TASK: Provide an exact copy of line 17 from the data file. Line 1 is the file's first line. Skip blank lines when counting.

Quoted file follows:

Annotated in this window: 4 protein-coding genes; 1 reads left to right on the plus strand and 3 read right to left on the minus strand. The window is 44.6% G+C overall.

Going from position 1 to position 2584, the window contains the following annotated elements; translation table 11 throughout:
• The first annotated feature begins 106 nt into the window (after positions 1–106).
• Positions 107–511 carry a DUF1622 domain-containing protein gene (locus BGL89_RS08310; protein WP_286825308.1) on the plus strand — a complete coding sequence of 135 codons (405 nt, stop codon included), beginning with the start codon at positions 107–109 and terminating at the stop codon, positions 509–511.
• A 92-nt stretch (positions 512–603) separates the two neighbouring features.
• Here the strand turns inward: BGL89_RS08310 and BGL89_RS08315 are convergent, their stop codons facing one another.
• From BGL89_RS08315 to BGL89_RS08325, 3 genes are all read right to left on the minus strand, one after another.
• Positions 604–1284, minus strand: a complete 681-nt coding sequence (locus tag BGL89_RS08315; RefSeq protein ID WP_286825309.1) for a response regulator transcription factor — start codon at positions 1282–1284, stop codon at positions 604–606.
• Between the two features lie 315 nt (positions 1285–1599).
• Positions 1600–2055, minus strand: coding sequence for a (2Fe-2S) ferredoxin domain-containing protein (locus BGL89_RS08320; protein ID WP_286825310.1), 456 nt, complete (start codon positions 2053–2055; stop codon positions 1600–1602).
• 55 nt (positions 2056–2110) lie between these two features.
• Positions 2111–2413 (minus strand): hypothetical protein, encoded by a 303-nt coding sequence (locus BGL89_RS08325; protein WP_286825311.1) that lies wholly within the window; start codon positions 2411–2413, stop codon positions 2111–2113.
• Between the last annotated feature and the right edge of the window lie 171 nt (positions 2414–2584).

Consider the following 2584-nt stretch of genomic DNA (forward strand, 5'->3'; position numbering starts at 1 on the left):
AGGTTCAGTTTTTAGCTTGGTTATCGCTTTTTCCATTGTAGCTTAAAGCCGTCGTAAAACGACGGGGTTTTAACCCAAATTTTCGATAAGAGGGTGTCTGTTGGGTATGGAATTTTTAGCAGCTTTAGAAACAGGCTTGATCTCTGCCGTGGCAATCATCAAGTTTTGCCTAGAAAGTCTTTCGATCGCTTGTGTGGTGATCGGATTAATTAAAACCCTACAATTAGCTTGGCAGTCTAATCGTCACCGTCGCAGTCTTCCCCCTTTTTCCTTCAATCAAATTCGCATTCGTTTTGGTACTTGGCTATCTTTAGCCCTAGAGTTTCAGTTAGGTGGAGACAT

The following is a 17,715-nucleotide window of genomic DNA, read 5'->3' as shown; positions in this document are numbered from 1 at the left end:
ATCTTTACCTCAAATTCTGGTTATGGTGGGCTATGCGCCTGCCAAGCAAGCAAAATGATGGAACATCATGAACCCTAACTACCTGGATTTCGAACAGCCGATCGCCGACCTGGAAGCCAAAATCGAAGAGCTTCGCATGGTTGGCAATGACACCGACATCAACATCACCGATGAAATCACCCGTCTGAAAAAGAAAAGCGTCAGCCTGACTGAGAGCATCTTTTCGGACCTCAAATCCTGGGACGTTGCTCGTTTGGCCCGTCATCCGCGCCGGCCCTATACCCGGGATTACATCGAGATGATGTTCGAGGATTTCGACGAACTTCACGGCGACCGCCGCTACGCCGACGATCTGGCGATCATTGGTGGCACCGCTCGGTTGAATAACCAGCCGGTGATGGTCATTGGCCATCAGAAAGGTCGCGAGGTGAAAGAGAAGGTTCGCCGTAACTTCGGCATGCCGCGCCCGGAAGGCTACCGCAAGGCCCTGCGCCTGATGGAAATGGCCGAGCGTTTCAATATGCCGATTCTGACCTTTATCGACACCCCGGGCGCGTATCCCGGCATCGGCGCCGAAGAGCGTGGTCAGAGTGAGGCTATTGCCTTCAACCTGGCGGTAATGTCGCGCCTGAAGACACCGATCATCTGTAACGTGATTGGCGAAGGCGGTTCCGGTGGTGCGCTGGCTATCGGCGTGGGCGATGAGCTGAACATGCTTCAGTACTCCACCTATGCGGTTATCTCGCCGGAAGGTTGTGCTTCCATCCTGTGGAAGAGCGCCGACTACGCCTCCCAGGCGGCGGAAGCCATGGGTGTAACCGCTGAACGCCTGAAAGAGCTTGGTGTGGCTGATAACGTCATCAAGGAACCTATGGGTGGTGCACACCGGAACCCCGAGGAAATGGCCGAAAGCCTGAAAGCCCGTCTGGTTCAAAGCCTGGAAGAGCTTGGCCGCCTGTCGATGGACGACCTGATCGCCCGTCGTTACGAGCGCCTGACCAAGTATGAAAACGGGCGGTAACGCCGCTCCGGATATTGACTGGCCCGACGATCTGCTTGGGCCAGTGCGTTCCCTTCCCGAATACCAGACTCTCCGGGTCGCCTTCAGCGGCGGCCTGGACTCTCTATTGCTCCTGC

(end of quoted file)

ATCTTTACCTCAAATTCTGGTTATGGTGGGCTATGCGCCTGCCAAGCAAGCAAAATGATGGAACATCATGAACCCTAACTACCTGGATTTCGAACAGCCGATCGCCGACCTGGAAGCCAAAATCGAAGAGCTTCGCATGGTTGGCAATGACACCGACATCAACATCACCGATGAAATCACCCGTCTGAAAAAGAAAAGCGTCAGCCTGACTGAGAGCATCTTTTCGGACCTCAAATCCTGGGACGTTGCTCGTTTGGCCCGTCATCCGCGCCGGCCCTATACCCGGGATTACATCGAGATGATGTTCGAGGATTTCGACGAACTTCACGGCGACCGCCGCTACGCCGACGATCTGGCGATCATTGGTGGCACCGCTCGGTTGAATAACCAGCCGGTGATGGTCATTGGCCATCAGAAAGGTCGCGAGGTGAAAGAGAAGGTTCGCCGTAACTTCGGCATGCCGCGCCCGGAAGGCTACCGCAAGGCCCTGCGCCTGATGGAAATGGCCGAGCGTTTCAATATGCCGATTCTGACCTTTATCGACACCCCGGGCGCGTATCCCGGCATCGGCGCCGAAGAGCGTGGTCAGAGTGAGGCTATTGCCTTCAACCTGGCGGTAATGTCGCGCCTGAAGACACCGATCATCTGTAACGTGATTGGCGAAGGCGGTTCCGGTGGTGCGCTGGCTATCGGCGTGGGCGATGAGCTGAACATGCTTCAGTACTCCACCTATGCGGTTATCTCGCCGGAAGGTTGTGCTTCCATCCTGTGGAAGAGCGCCGACTACGCCTCCCAGGCGGCGGAAGCCATGGGTGTAACCGCTGAACGCCTGAAAGAGCTTGGTGTGGCTGATAACGTCATCAAGGAACCTATGGGTGGTGCACACCGGAACCCCGAGGAAATGGCCGAAAGCCTGAAAGCCCGTCTGGTTCAAAGCCTGGAAGAGCTTGGCCGCCTGTCGATGGACGACCTGATCGCCCGTCGTTACGAGCGCCTGACCAAGTATGAAAACGGGCGGTAACGCCGCTCCGGATATTGACTGGCCCGACGATCTGCTTGGGCCAGTGCGTTCCCTTCCCGAATACCAGACTCTCCGGGTCGCCTTCAGCGGCGGCCTGGACTCTCTATTGCTCCTGC